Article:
From what I've read, they're technically perennials and will keep on flowering/fruiting indefinitely, given the right temperature and light conditions. You'll need to keep them alive and growing over the winter, though, not completely dormant like geranium roots or dahlia tubers. Don't expect any fruits from them, even if you put them under grow lights. The goal is just to have extra-large plants to put outside the next spring.
Oh, apparently I just need regular lights to compensate- http://www.gardensalive.com/article....835&sid=140643
Runner beans are supposed to keep over winter. If you chop the stalks off and then keep it frost free, it's supposed to give it an early start the following year. I have heard of people planting them next to apple trees. They simply cut the stalks off each Autumn (fall) and mulch the plant to keep the cold out and it returns the following year.
Upstairs for thinking, downstairs for dancing.
Though I approach it from the angle of humor, I do have some interesting info that is new to me on slug bites. Just posted my blog item on it a couple of days ago.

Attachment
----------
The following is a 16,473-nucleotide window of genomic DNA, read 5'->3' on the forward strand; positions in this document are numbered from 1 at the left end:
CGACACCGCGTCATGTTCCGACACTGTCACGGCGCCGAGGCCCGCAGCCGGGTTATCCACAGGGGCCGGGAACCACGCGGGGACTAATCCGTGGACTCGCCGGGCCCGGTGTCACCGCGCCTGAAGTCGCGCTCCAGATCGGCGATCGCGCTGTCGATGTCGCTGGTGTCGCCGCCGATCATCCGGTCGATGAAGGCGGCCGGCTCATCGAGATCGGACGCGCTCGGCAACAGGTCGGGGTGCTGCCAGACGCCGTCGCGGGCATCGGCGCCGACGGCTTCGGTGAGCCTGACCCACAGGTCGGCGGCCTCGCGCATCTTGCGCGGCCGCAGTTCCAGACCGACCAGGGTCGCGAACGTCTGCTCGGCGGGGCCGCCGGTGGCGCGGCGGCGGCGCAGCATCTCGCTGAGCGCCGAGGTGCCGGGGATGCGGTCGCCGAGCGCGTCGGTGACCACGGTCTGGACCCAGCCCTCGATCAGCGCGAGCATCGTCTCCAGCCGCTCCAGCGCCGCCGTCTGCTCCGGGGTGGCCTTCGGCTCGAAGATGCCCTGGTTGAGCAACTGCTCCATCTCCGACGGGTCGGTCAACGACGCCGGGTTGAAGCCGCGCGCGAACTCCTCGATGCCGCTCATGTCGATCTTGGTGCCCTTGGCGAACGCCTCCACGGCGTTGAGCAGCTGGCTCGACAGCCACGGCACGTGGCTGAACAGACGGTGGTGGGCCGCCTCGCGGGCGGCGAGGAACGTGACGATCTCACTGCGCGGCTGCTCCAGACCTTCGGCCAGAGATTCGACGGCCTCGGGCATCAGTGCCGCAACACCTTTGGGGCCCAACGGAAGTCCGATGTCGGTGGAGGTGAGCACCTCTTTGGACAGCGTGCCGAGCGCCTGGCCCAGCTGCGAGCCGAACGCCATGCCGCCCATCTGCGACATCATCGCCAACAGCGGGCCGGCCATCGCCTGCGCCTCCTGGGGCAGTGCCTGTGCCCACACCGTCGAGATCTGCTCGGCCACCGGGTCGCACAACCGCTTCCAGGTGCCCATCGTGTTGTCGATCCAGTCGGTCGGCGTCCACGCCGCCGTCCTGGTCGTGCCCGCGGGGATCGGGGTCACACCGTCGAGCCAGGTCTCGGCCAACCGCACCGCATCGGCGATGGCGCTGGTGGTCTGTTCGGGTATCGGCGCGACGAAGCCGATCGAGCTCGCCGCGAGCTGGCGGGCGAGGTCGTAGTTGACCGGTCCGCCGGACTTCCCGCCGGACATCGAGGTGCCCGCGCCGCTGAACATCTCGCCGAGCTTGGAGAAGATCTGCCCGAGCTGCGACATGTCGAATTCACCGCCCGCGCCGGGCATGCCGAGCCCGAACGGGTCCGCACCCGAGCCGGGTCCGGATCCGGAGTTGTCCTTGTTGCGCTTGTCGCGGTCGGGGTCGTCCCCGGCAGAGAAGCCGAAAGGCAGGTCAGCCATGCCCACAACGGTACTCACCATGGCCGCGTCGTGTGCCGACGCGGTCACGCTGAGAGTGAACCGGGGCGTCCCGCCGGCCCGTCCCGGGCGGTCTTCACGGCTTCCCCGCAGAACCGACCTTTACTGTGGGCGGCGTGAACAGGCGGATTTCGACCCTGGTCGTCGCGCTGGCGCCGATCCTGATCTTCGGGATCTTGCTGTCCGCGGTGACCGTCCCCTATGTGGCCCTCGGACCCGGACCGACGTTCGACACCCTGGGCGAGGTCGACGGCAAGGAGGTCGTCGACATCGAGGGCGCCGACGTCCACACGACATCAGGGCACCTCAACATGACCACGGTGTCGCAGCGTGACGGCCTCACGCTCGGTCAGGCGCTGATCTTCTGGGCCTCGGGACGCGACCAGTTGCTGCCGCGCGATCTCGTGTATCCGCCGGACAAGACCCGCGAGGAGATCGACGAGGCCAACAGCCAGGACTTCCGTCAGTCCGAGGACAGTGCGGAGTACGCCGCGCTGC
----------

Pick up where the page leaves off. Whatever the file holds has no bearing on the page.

the link is in my signature
We have met the enemy and he is us - Pogo
The reason I spend so much time out of the box is that somebody crapped in it - Porter Starr Byrd
Yield to temptation, it may never come again - unknown
some people have a hard time keeping up with the vanguard ... of course most of those are called survivors - PSB
Fun post, Byrd.
Ali, I wish my sun room got real sun. North side of the house, faces east, but the forest is only a few strides away. Alas. But I looked at the purple runner beans and they look fun. I could probably put them in one of my four by four beds once the celeriac start to come out.
Sparrows ate most of my lettuce and beetroot, so I've resown it all and covered it with netting.
On the right. Spinache coming up nicely.
As are my polebeans on the left.
I do need to prune my grape.
I think I overdid it two years ago. Last I year I may have taken too little away. Anyone have some pro-tips?